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Optimal and Sublogarithmic Time Randomized Parallel Sorting Algorithms
 SIAM JOURNAL ON COMPUTING
, 1989
"... We assume a parallel RAM model which allows both concurrent reads and concurrent writes of a global memory. Our main result is an optimal randomized parallel algorithm for INTEGER SORT (i.e., for sorting n integers in the range [1; n]). Our algorithm costs only logarithmic time and is the first know ..."
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Cited by 73 (14 self)
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We assume a parallel RAM model which allows both concurrent reads and concurrent writes of a global memory. Our main result is an optimal randomized parallel algorithm for INTEGER SORT (i.e., for sorting n integers in the range [1; n]). Our algorithm costs only logarithmic time and is the first known that is optimal: the product of its time and processor bounds is upper bounded by a linear function of the input size. We also give a deterministic sublogarithmic time algorithm for prefix sum. In addition we present a sublogarithmic time algorithm for obtaining a random permutation of n elements in parallel. And finally, we present sublogarithmic time algorithms for GENERAL SORT and INTEGER SORT. Our sublogarithmic GENERAL SORT algorithm is also optimal.
Graph partitioning into isolated, high conductance clusters: theory, computation and . . .
, 2008
"... ..."
Fast Generation of Random Permutations Via Networks Simulation
 ALGORITHMICA
, 1998
"... We consider the problem of generating random permutations with uniform distribution. That is, we require that for an arbitrary permutation π of n elements, with probability 1/n! the machine halts with the ith output cell containing π(i), for 1 ≤ i ≤ n. We study this problem on two models of parall ..."
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Cited by 10 (4 self)
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We consider the problem of generating random permutations with uniform distribution. That is, we require that for an arbitrary permutation π of n elements, with probability 1/n! the machine halts with the ith output cell containing π(i), for 1 ≤ i ≤ n. We study this problem on two models of parallel computations: the CREW PRAM and the EREW PRAM. The main result of the paper is an algorithm for generating random permutations that runs in O(log log n) time and uses O(n1+o(1) ) processors on the CREW PRAM. This is the first o(log n)time CREW PRAM algorithm for this problem. On the EREW PRAM we present a simple algorithm that generates a random permutation in time O(log n) using n processors and O(n) space. This algorithm outperforms each of the previously known algorithms for the exclusive write PRAMs. The common and novel feature of both our algorithms is first to design a suitable random switching network generating a permutation and then to simulate this network on the PRAM model in a fast way.
An Optimal Parallel Matching Algorithm for Cographs
 Journal of Parallel and Distributed Computing
, 1994
"... The class of cographs, or complementreducible graphs, arises naturally in many different areas of applied mathematics and computer science. We show that the problem of finding a maximum matching in a cograph can be solved optimally in parallel by reducing it to parenthesis matching. With an $n$ver ..."
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Cited by 6 (1 self)
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The class of cographs, or complementreducible graphs, arises naturally in many different areas of applied mathematics and computer science. We show that the problem of finding a maximum matching in a cograph can be solved optimally in parallel by reducing it to parenthesis matching. With an $n$vertex cograph $G$ represented by its parse tree as input, our algorithm finds a maximum matching in $G$ in O($logn$) time using O($n0$) processors in the EREWPRAM model. Key Words: list ranking, tree contraction, matching, parenthesis matching, scheduling, operating systems, cographs, parallel algorithms, EREWPRAM. 1. Introduction A wellknown class of graphs arising in a wide spectrum of practical applications [1,2,7] is the class of cographs, or complementreducible graphs. The cographs are defined recursively as follows: . a singlevertex graph is a cograph; . if $G$ is a cograph, then its complement $G bar$ is also a cograph; . if $G$ and $H$ are cographs, then their union is also a cog...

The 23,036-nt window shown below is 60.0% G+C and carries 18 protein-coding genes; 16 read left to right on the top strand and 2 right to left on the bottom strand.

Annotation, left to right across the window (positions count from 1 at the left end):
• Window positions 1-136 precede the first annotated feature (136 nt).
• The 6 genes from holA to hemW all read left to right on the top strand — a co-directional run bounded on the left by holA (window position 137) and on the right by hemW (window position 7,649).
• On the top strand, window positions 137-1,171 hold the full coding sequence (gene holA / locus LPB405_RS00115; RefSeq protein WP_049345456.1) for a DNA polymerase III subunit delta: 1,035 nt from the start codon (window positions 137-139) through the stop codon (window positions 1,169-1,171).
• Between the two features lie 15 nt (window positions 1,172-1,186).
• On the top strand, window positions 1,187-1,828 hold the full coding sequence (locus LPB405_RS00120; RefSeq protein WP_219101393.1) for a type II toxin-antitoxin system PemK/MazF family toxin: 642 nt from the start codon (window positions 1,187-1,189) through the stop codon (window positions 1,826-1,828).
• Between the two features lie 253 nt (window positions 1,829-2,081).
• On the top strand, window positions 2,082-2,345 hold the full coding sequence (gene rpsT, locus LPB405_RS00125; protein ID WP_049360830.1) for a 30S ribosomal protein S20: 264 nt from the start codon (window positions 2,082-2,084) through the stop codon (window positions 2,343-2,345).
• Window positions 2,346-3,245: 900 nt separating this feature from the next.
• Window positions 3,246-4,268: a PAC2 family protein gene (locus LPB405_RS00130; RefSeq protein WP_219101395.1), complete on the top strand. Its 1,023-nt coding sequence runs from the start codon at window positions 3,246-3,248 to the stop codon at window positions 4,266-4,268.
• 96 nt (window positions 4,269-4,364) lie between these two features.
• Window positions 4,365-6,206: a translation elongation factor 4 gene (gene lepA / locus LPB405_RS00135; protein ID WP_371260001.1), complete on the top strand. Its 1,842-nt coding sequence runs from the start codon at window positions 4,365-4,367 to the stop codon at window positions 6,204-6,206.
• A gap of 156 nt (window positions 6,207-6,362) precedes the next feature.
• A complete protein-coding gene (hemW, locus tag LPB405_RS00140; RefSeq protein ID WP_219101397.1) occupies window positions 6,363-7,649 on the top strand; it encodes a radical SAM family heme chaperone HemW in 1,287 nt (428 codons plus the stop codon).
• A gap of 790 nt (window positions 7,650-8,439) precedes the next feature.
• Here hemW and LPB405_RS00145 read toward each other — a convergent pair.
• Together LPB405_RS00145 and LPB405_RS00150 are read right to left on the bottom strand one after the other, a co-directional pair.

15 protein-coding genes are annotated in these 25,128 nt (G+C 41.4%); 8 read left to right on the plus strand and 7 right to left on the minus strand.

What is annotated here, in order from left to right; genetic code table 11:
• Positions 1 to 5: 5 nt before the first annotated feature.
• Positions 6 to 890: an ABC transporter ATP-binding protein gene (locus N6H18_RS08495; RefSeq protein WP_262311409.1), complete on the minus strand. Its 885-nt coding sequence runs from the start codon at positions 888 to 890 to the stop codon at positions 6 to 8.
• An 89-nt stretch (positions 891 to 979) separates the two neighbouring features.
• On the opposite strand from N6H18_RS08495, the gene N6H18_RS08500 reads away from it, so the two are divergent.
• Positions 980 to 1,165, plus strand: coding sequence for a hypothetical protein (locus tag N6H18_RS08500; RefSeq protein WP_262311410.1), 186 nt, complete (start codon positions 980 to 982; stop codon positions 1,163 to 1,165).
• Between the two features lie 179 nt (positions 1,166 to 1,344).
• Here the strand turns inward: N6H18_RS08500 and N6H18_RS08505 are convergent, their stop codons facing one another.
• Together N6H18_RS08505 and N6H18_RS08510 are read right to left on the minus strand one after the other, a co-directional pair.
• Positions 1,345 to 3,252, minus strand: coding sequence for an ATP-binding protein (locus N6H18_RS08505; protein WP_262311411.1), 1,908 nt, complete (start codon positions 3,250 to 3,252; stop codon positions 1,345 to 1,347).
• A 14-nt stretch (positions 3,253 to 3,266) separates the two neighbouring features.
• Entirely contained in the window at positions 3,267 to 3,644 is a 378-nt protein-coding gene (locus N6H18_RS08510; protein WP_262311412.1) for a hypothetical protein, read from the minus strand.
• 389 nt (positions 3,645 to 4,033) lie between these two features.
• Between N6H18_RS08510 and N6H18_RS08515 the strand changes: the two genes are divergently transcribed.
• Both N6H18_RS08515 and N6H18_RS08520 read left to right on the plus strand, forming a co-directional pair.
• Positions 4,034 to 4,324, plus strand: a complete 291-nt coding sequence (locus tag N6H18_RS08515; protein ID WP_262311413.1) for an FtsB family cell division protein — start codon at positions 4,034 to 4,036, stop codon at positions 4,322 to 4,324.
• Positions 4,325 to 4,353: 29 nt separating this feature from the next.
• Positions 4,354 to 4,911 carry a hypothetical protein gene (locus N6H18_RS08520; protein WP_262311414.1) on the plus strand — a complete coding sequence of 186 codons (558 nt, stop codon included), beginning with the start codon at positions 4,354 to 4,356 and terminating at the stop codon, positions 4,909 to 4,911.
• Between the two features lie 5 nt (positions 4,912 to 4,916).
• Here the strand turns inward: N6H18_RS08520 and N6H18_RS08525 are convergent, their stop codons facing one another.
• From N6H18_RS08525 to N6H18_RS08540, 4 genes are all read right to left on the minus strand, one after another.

Systematic Derivation of Tree Contraction Algorithms
 In Proceedings of INFOCOM '90
, 2005
"... While tree contraction algorithms play an important role in e#cient tree computation in parallel, it is di#cult to develop such algorithms due to the strict conditions imposed on contracting operators. In this paper, we propose a systematic method of deriving e#cient tree contraction algorithms f ..."
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Cited by 4 (3 self)
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While tree contraction algorithms play an important role in e#cient tree computation in parallel, it is di#cult to develop such algorithms due to the strict conditions imposed on contracting operators. In this paper, we propose a systematic method of deriving e#cient tree contraction algorithms from recursive functions on trees in any shape. We identify a general recursive form that can be parallelized to obtain e#cient tree contraction algorithms, and present a derivation strategy for transforming general recursive functions to parallelizable form. We illustrate our approach by deriving a novel parallel algorithm for the maximum connectedset sum problem on arbitrary trees, the treeversion of the famous maximum segment sum problem.
Scalable parallel implementations of list ranking on finegrained machines
 IEEE Transactions on Parallel and Distributed Systems
, 1997